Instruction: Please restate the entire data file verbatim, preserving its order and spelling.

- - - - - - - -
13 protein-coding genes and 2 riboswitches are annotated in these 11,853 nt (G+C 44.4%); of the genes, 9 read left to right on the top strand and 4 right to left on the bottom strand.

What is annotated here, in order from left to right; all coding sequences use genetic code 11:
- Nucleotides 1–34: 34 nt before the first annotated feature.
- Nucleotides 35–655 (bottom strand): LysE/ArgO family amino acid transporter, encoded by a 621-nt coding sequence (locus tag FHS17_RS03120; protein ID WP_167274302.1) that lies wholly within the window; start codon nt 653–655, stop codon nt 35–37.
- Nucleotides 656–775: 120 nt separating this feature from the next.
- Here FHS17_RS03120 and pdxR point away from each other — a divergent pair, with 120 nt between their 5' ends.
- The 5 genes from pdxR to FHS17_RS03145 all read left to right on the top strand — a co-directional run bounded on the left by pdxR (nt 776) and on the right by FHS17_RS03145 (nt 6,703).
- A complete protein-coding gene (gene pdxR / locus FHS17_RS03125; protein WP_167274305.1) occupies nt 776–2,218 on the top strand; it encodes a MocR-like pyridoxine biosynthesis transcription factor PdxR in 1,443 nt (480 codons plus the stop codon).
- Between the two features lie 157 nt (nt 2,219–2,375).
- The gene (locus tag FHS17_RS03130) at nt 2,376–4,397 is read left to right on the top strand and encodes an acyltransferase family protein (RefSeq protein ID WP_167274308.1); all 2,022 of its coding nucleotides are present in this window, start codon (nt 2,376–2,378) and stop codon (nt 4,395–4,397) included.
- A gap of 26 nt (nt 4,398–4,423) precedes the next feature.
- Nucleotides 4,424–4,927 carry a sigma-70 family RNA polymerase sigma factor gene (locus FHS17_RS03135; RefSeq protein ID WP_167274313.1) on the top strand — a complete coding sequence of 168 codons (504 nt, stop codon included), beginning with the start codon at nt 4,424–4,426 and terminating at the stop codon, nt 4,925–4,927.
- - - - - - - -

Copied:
13 protein-coding genes and 2 riboswitches are annotated in these 11,853 nt (G+C 44.4%); of the genes, 9 read left to right on the top strand and 4 right to left on the bottom strand.

What is annotated here, in order from left to right; all coding sequences use genetic code 11:
- Nucleotides 1–34: 34 nt before the first annotated feature.
- Nucleotides 35–655 (bottom strand): LysE/ArgO family amino acid transporter, encoded by a 621-nt coding sequence (locus tag FHS17_RS03120; protein ID WP_167274302.1) that lies wholly within the window; start codon nt 653–655, stop codon nt 35–37.
- Nucleotides 656–775: 120 nt separating this feature from the next.
- Here FHS17_RS03120 and pdxR point away from each other — a divergent pair, with 120 nt between their 5' ends.
- The 5 genes from pdxR to FHS17_RS03145 all read left to right on the top strand — a co-directional run bounded on the left by pdxR (nt 776) and on the right by FHS17_RS03145 (nt 6,703).
- A complete protein-coding gene (gene pdxR / locus FHS17_RS03125; protein WP_167274305.1) occupies nt 776–2,218 on the top strand; it encodes a MocR-like pyridoxine biosynthesis transcription factor PdxR in 1,443 nt (480 codons plus the stop codon).
- Between the two features lie 157 nt (nt 2,219–2,375).
- The gene (locus tag FHS17_RS03130) at nt 2,376–4,397 is read left to right on the top strand and encodes an acyltransferase family protein (RefSeq protein ID WP_167274308.1); all 2,022 of its coding nucleotides are present in this window, start codon (nt 2,376–2,378) and stop codon (nt 4,395–4,397) included.
- A gap of 26 nt (nt 4,398–4,423) precedes the next feature.
- Nucleotides 4,424–4,927 carry a sigma-70 family RNA polymerase sigma factor gene (locus FHS17_RS03135; RefSeq protein ID WP_167274313.1) on the top strand — a complete coding sequence of 168 codons (504 nt, stop codon included), beginning with the start codon at nt 4,424–4,426 and terminating at the stop codon, nt 4,925–4,927.